Congestion, Stuffy Nose, & Nasal Obstruction
Nasal obstruction can be a considerable nuisance that detracts from the ability of patients to enjoy their normal daily activities. While there are often multiple factors that play a role in any given patient’s congestion, it is easier to understand if the factors are divided into inflammatory causes and structural causes.
Inflammatory causes of nasal congestion and obstruction are due to swelling of the blood vessels in the nasal lining that decreases the nasal airway. A variety of triggers can cause the inflammation of the nasal lining to include viral or bacterial infection (rhinitis or rhinosinusitis), polyps, allergies, pollution or chemical irritants (such as perfume or tobacco smoke), medications, and certain medical conditions (such as pregnancy). Inflammatory or mucosal causes of nasal congestion are best treated with medical therapy, depending upon the specific cause. Antibiotics, topical steroids or decongestants, and antihistamines may all be appropriate. Please see the section regarding each specific cause.
Structural causes of nasal obstruction are due to anatomic abnormalities of bony or cartilaginous areas throughout the nasal airway. Common examples include septal deviation, enlargement of the turbinates, enlargement of tonsils and/or adenoids, nasal deformities, tumors, foreign bodies (such as beads, food and other objects), and congenital problems. Most of these structural causes will not respond to medications and will require surgical therapy for correction.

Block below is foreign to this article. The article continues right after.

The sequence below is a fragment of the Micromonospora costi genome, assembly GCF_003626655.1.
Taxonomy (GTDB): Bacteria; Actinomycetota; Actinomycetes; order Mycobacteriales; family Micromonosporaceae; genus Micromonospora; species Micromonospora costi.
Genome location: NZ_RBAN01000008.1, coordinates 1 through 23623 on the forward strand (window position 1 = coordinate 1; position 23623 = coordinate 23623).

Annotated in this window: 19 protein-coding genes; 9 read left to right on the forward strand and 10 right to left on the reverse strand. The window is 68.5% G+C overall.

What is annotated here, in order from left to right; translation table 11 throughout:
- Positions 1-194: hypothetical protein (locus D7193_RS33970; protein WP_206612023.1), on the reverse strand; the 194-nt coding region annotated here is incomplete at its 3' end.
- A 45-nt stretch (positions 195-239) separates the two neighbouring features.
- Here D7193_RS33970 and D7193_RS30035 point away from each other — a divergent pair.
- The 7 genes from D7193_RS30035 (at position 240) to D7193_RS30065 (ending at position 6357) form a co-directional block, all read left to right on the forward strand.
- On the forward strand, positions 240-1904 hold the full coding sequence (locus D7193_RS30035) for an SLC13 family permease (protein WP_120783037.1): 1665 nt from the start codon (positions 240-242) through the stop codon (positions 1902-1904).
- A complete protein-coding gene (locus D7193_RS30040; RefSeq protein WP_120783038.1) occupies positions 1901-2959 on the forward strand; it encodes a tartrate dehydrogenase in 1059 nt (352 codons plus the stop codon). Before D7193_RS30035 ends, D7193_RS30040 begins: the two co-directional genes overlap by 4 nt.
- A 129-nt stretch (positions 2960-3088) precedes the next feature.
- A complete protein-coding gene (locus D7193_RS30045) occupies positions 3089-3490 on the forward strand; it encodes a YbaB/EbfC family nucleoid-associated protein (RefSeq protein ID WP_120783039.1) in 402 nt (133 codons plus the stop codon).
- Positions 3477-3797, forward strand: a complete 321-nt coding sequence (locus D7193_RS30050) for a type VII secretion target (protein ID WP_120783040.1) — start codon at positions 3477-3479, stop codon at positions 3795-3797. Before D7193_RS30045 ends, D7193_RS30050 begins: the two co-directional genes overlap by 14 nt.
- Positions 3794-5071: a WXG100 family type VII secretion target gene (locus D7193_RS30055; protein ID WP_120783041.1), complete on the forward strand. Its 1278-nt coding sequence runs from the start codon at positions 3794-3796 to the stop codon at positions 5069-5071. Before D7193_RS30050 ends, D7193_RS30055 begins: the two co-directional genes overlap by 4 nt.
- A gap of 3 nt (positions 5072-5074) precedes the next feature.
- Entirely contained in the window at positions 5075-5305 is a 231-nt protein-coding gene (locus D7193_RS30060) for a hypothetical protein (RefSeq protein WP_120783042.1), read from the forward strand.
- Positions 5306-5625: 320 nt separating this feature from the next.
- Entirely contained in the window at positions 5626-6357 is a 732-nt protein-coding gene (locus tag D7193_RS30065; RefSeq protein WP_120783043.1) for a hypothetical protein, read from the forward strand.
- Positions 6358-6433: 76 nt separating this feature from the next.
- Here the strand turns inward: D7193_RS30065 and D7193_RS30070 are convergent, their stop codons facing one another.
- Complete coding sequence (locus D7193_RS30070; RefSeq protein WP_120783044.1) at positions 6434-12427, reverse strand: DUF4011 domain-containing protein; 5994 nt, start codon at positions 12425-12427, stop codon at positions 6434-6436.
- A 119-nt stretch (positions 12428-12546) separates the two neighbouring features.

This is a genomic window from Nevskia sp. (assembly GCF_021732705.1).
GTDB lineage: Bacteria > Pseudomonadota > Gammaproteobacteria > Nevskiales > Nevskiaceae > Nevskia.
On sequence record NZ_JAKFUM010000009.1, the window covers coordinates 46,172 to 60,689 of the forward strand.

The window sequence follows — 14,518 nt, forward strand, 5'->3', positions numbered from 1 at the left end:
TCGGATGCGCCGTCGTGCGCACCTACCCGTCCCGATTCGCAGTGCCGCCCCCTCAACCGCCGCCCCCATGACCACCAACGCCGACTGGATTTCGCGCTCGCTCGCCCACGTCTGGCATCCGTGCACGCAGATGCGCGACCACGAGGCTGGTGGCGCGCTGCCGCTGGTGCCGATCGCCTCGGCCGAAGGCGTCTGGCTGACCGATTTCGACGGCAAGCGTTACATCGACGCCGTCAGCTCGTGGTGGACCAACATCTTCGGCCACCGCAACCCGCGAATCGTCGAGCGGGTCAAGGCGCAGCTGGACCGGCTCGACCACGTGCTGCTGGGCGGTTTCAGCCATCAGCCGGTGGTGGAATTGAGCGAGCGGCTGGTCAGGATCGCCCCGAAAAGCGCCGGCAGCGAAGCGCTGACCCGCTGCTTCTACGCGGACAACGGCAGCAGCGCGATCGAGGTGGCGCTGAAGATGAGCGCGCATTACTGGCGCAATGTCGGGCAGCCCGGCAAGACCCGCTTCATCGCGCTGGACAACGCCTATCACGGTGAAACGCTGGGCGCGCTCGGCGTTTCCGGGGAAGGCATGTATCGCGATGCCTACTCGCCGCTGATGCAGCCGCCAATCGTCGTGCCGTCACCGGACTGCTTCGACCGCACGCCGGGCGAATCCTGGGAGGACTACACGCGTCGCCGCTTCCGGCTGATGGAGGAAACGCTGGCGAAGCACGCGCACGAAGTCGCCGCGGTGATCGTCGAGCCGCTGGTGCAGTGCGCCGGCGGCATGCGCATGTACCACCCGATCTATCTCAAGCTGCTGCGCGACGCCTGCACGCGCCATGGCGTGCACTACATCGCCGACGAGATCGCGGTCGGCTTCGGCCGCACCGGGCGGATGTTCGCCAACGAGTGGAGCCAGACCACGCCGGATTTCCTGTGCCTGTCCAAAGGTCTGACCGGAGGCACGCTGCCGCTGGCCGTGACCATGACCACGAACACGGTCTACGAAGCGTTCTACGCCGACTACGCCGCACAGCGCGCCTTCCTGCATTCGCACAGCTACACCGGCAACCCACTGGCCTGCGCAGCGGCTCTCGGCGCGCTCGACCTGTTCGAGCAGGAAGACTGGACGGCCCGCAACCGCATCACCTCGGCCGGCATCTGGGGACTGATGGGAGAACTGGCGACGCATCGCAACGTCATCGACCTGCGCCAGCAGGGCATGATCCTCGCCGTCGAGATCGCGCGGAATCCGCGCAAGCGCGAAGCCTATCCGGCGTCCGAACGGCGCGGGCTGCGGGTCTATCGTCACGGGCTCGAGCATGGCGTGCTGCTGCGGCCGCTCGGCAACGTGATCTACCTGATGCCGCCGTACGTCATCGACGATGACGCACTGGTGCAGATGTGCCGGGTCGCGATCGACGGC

Septoplasty & Turbinate Surgery
Enlarged, swollen inferior turbinate blocking the nasal cavity.
The nasal septum is made of bone and cartilage and divides the nasal passages into right and left halves. It is rarely straight – over 80 percent of people have some degree of deviation or crookedness. If the septum is so deviated that it causes nasal obstruction or contributes to chronic sinusitis, an operation called a septoplasty may correct the problem.
Septoplasties are done in the operating room under general anesthesia. Patients generally go home the same day. Surgeons use small incisions inside the nose to gently lift the lining off the septum and remove or straighten the deviated cartilage and bone. Once the bone and cartilage are removed or straightened, the lining of the septum is returned to its normal position and held in place with absorbable suture material or soft plastic splints.
The turbinates are bony structures that originate along the sides of the nasal passage and project into the nasal airway. They are covered by normal sinus lining and act as baffles to warm and humidify the inhaled air. Occasionally, the turbinates may be enlarged and contribute to nasal obstruction. If this is the case, turbinate reduction may be performed. A variety of methods exist for reducing the turbinates, but the best long-term results are generally from a partial resection of the underlying bone and preservation of the outer lining. This technique avoids the complication of a dry nose from completely resecting the turbinates.